Wednesday

8th Apr 2020

Opinion

Catalonia is an inclusive country, a civic republic

  • Catalonia has historically been, and still is to this day, a land where different cultures have met, mixed, and lived together (Photo: Day Donaldson)

Recent allegations have tried to paint the broad Catalan pro-independence movement as one with racist and xenophobic undertones, comparing it with far-right populist movements that remind us of a different era. 



Thankfully, in Catalonia this kind of identity politics was overcome decades ago by those in favour of building an independent Catalan Republic.

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Catalonia has historically been, and still is to this day, a land where different cultures have met, mixed, and lived together. Catalan citizens are a reflection of the different peoples that in the past have come through this stretch of land and called it home.


It is surprising therefore to hear the Catalan pro-independence movement being described as racist when for instance, through its political parties as well as civic movements, it has unanimously supported the largest European demonstration in favour of opening borders to refugees.

More surprising still when one discovers that the government in Catalonia actually asked the Spanish central government to adhere to its European compromises and help facilitate the arrival of refugees to Catalan cities and towns, and sent a letter to migration commissioner Dimitris Avramopoulos showing our willingness to receive more refugees.

Sadly, even though Catalan society and national as well as local institutions were ready, those that had the power to help did nothing. 

Perhaps those that make these outlandish accusations have not yet found out that Catalan pro-independence parties unanimously supported the right to universal health care - including for immigrants without papers - in the Catalan Parliament.

Mainstream force

This took place despite opposition from part of the unionist parties and the Spanish central government who blocked the move. 

It's even more astounding to hear that the Catalan movement reflects the worst kind of xenophobia when, in fact, Catalan pro-independence parties have regularly been represented by deputies and senators from a wide variety of origins (whilst it is really difficult to find such variety amongst unionist representatives).

Senator Ana Surra, a refugee from Uruguay, senator Robert Masih, who was born in India, and deputy Najat Driouech, who became the first Muslim woman in the Catalan Parliament and the first deputy to wear a veil, are examples of Catalan citizens representing the inclusive, diverse and free society we want to build.

The government created by newly elected president Quim Torra has also become a mirror of modern Catalan society, with the nomination of Chakir el Homrani, with Moroccan origins, as minister of social affairs, welfare and families.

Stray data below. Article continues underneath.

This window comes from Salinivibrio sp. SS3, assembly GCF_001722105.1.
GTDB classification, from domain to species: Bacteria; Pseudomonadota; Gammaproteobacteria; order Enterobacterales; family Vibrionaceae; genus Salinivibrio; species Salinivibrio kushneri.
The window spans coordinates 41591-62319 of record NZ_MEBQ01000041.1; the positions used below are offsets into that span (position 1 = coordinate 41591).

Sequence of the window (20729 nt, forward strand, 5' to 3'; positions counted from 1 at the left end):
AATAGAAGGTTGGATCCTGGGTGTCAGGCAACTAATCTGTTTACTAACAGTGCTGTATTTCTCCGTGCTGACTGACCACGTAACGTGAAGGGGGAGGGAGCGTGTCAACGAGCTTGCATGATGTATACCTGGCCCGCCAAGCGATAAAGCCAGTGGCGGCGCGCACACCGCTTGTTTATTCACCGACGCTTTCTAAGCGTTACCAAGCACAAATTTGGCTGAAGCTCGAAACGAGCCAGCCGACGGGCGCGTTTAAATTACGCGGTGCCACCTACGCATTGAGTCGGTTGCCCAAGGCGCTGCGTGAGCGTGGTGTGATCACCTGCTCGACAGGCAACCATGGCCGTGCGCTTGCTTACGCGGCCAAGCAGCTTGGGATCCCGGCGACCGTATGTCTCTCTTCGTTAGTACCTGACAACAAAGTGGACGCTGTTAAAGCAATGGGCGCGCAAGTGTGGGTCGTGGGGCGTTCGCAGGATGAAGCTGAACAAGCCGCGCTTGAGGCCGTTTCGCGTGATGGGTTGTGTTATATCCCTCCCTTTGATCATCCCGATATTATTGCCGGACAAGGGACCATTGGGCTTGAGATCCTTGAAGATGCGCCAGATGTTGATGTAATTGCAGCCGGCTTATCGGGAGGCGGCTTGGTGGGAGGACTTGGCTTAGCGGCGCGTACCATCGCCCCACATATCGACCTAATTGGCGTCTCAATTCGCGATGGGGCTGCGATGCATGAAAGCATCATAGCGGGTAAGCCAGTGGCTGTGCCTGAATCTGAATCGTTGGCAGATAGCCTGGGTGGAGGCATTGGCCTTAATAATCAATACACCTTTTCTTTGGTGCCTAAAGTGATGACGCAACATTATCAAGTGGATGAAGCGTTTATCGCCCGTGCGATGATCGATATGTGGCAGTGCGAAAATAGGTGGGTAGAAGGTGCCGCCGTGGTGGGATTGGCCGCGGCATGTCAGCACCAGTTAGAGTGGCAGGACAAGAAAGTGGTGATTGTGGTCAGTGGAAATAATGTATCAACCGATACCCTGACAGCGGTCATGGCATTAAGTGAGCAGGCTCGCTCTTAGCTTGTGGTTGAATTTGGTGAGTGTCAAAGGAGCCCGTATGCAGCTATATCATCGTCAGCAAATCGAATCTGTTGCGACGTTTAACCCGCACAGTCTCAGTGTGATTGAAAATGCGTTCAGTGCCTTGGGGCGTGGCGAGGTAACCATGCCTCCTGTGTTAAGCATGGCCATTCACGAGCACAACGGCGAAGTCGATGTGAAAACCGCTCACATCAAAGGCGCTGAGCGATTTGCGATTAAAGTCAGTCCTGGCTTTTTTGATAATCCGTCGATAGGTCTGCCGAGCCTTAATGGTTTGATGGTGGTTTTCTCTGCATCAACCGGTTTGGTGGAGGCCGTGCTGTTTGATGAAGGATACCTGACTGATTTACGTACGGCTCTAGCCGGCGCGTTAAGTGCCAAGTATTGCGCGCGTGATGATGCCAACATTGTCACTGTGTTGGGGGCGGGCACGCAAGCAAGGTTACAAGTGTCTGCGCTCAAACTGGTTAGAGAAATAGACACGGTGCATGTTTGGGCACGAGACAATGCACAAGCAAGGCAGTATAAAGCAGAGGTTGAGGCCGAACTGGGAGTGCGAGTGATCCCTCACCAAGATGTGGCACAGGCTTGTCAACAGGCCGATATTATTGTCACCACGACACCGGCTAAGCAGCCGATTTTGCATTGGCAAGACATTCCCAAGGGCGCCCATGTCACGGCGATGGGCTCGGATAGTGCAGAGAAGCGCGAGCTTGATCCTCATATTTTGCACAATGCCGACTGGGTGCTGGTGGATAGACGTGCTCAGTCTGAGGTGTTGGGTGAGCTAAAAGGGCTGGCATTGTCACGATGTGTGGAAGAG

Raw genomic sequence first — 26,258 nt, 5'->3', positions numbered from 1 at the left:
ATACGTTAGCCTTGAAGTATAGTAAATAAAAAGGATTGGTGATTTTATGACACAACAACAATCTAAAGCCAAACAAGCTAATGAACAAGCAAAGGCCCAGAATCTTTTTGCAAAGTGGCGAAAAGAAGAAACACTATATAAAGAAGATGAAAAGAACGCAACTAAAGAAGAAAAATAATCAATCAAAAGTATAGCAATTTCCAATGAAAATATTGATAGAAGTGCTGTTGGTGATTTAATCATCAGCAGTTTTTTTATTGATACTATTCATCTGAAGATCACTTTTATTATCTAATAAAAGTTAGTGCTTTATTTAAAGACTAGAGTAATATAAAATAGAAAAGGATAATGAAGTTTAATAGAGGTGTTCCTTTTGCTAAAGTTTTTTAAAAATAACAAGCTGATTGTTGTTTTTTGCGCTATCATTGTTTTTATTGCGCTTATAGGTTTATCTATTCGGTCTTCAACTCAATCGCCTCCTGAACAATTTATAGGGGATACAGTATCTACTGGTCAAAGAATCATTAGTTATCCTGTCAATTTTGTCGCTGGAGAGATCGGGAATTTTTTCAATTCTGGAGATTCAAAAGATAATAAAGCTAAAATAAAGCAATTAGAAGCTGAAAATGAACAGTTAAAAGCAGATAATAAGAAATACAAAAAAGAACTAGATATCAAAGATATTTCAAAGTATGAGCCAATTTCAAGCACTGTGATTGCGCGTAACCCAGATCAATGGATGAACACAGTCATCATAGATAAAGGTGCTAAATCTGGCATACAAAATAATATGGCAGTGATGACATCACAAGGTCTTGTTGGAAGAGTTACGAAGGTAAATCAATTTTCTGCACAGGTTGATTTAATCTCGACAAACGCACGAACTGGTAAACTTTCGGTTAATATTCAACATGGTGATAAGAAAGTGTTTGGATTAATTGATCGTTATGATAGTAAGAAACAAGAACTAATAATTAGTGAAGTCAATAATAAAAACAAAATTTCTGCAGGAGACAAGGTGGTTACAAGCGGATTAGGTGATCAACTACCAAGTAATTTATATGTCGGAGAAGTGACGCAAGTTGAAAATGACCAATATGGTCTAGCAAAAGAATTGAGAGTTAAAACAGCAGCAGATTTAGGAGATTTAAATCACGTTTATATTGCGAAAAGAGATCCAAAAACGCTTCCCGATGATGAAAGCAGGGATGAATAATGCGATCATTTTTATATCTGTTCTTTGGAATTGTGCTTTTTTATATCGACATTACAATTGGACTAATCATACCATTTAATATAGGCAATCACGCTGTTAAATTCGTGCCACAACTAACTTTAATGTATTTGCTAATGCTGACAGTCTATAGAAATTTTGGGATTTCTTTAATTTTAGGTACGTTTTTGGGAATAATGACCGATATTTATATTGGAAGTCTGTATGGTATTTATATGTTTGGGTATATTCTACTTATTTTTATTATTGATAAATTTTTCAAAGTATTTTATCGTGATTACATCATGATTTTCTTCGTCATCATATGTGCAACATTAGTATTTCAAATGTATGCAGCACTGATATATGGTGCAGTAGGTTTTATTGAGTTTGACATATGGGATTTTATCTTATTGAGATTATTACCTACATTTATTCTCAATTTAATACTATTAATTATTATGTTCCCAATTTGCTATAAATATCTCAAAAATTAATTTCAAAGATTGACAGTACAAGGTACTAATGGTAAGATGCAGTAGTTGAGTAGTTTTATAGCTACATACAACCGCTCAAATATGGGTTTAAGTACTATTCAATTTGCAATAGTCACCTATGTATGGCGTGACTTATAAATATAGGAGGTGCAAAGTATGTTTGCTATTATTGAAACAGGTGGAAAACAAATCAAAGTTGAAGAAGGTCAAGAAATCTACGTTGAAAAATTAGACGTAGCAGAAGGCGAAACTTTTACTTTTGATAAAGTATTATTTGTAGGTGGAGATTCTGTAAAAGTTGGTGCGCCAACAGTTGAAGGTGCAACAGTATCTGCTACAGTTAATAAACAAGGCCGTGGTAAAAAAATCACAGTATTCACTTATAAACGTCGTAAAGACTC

The recent attacks against the Catalan pro-independence movement sometimes focus on an apparent hate against peoples from other parts of Spain.

Whilst some political movements benefit from dividing societies along ethnic or linguistic lines, the idea of an independent Catalan Republic has actually become mainstream by accepting every citizen, regardless of their origin.

Civil society organisations such as Sumate, who represent pro-independence citizens with Spanish backgrounds and have members in several pro-independence political parties, have been instrumental in making the independentist movement, which was once marginal, a mainstream force.

This is due to the fact that support for independence has grown especially among those whose parents' origin is to be found in other parts of Spain, Catalans that have migrated to their new home from other parts of the peninsula, and those that do not have Catalan as their native language.

The Catalan pro-independence movement now represents the most heterogeneous sectors of society. 



No increase of xenophobia

Migrants, whatever their origin, have always been the foundation of Catalonia, and this still remains the case today. In the last 15 years, the population has grown over 1.5 million people thanks mainly to the newest wave of immigration.

This has happened without an increase of xenophobic attitudes or parties unlike other parts of Europe. Catalonia is a land that hosts a diverse array of citizens with different origins who have shaped who we have become.

We are proud to be represented by this diversity. 

In times where civil and political rights in Spain are in regression, with politicians and musicians in prison and exile, one of the main reasons to peacefully and democratically pursue the creation of a new Catalan Republic is to ensure a better future, not only for all those citizens who are currently living in Catalonia regardless of where they come from, but also for those that will live here in the future, regardless of their origin.

Supporting a new kind of country, one placed on an equal footing with other nations, is not determined by one's historical, linguistic, or cultural background.

Instead, it is determined by the willingness to create and share a better future.

To make this happen we need to build a Republic that looks out for everyone, and we can only move forward as one and make it happen if we include every citizen in this process. You can hardly call that a supremacist project, but rather a civic and inclusive one.

Jordi Sole, from the Republican Left party in Catalonia, is a member of the Group of the Greens/European Free Alliance in the European Parliament.

Disclaimer

The views expressed in this opinion piece are the author's, not those of EUobserver.

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